Also known as “covenant groups” and “chalice circles,” Small Group Ministry is a vital part of many Unitarian Universalist (UU) congregations. Groups of 8 -10 people meet regularly, usually monthly, to reflect on and discuss significant life topics.

A different way of doing church

The Small Group Ministry program deepens and broadens our personal spiritual growth. A group usually consists of 8-10 members who meet at each others’ homes, the church or other venues, usually once every two weeks or monthly. Each meeting is focused on a spiritual or religious topic.

The goals are to:

  • Listen and be listened to in a safe place
  • Learn about the mysteries of our world and our spiritual paths
  • Build new and deeper personal connections
  • Serve our community and the needs of one another
  • Maintain personal connections and a caring community

Each group has a facilitator who links the group to the SGM steering committee and the minister. The steering committee and minister provide overall guidance, recruit new members and establish new groups, and develop session plans.

How does Small Group Ministry work?

Ministry happens in the meetings, which focus on spiritual topics through a process of deep listening and service projects. Topics that may be shared during meetings include: sacred places, perfection, mothers, community, living simply, music, and healing. Groups choose their own order, direction and pace. Service projects are expected from each group once a year. In general, projects tend to be ones that serve the church community or the local community, but they can be larger projects that reach beyond our church community.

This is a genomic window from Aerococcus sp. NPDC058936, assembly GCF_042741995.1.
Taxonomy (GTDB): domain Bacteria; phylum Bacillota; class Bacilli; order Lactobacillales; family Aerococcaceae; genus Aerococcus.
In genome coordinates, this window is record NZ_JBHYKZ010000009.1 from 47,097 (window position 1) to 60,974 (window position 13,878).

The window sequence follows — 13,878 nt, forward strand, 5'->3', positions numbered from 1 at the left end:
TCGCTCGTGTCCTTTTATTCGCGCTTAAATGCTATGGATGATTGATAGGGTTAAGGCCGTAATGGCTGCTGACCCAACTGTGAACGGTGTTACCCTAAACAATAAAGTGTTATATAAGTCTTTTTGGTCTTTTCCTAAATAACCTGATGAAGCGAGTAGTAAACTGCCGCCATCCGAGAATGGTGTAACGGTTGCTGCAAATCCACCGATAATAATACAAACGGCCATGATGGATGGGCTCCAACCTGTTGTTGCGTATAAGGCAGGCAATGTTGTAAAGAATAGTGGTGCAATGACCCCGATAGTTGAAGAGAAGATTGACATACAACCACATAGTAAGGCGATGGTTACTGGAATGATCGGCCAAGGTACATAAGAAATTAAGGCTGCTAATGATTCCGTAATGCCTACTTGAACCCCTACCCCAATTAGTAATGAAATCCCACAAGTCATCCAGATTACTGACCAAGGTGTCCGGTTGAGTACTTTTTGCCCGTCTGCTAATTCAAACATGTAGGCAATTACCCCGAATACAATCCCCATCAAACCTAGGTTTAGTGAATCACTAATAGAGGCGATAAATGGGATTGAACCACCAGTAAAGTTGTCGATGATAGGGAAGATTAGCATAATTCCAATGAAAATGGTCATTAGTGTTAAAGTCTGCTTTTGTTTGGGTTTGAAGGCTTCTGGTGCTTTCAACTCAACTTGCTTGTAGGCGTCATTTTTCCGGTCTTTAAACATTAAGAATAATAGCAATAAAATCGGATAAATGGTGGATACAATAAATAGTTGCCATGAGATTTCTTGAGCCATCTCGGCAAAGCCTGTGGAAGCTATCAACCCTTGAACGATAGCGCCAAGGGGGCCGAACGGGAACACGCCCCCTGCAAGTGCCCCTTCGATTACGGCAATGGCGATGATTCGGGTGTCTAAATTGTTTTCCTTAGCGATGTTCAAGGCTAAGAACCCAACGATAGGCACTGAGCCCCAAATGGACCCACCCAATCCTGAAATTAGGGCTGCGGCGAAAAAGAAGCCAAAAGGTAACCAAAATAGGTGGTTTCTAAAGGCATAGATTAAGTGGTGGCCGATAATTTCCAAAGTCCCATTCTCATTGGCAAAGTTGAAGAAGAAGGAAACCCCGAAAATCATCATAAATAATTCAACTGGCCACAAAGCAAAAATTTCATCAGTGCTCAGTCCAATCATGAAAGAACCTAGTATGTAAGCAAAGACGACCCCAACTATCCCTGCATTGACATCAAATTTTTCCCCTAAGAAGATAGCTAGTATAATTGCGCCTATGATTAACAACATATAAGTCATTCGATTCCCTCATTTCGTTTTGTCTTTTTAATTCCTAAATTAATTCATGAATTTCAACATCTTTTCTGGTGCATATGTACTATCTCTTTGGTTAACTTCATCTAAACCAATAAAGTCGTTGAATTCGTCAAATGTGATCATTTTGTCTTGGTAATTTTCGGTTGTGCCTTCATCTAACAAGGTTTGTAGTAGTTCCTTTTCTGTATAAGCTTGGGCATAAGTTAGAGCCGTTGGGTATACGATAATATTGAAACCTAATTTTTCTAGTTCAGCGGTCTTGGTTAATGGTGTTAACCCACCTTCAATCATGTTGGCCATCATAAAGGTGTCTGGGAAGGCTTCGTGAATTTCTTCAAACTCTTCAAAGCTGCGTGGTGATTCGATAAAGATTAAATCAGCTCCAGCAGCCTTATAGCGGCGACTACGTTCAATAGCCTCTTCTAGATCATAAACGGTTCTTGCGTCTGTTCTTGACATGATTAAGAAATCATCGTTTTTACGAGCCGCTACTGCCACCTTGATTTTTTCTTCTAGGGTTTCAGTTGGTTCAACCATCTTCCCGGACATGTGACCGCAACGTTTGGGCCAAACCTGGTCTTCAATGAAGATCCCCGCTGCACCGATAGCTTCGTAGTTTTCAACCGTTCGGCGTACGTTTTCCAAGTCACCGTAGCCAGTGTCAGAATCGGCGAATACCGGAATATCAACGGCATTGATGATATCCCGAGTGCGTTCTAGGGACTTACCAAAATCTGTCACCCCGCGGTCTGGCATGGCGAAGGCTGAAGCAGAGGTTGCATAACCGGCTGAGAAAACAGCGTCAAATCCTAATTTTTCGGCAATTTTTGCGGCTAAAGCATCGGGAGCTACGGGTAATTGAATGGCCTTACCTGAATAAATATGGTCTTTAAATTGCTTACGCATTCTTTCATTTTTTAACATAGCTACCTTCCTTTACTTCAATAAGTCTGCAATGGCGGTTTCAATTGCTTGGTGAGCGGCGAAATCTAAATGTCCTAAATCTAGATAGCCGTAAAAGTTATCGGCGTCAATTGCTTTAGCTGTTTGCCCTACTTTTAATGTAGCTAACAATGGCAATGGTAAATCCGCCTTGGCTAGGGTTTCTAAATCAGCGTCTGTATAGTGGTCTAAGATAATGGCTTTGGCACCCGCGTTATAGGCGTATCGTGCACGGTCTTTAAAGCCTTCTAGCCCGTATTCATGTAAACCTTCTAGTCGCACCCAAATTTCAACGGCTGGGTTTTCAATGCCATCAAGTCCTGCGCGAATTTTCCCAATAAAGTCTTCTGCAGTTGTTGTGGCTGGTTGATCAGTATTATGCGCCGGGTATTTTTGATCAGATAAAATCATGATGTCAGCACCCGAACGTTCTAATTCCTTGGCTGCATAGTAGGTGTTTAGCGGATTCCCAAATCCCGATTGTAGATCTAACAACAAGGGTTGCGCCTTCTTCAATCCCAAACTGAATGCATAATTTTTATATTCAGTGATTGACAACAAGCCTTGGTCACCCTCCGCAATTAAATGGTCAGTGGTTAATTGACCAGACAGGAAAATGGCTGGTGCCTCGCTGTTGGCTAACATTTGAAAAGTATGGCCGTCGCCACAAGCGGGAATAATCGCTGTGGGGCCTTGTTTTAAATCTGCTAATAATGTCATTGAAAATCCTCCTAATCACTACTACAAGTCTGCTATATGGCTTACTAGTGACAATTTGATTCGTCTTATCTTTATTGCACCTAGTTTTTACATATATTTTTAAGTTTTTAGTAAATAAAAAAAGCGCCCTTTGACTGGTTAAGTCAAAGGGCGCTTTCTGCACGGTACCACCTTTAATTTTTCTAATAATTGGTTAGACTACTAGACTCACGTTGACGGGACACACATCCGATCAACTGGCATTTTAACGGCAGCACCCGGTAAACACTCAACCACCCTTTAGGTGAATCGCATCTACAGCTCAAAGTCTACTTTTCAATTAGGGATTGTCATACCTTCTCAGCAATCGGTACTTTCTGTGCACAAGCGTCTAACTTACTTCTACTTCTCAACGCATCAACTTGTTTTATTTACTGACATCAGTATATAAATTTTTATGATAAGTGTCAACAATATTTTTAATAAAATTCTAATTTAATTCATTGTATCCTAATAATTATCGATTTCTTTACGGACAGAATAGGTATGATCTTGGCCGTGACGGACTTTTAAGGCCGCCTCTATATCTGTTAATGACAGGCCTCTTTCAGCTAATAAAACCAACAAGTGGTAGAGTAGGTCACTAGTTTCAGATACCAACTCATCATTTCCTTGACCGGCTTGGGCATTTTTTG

What is expected of members?

Group members are expected to commit to regular meeting times and to practice deep listening. Deep listening is a way of focusing intently on what another person is saying without interruption or simultaneously formulating a response. Deep listening also gives an individual an opportunity to speak without interruption or comment.

What are Small Group sessions like?

  • Opening Words: Gathering in, settling down, reminding
    participants of the special opportunity of the gathering, possibly
    reflecting the topic of the session. The meeting may begin with the
    lighting of a candle or a chalice.
  • Check-In: Participants share news of what has been happening in
    their lives. Each group develops its own customs as to the length of
    sharing. This portion of the meeting may expand from time to time
    when circumstances call for it.
  • Topic/Discussion: A paragraph or two lays out a topic and presents
    questions that will elicit thoughtful discussion and significant
    reflection. A group may stay with a topic several weeks or be done
    in one evening.
  • Check-Out: Likes and Wishes: This is an opportunity for feedback.
  • Closing Words: This brings the formal session to and end. Groups
    are encouraged to start and end on time.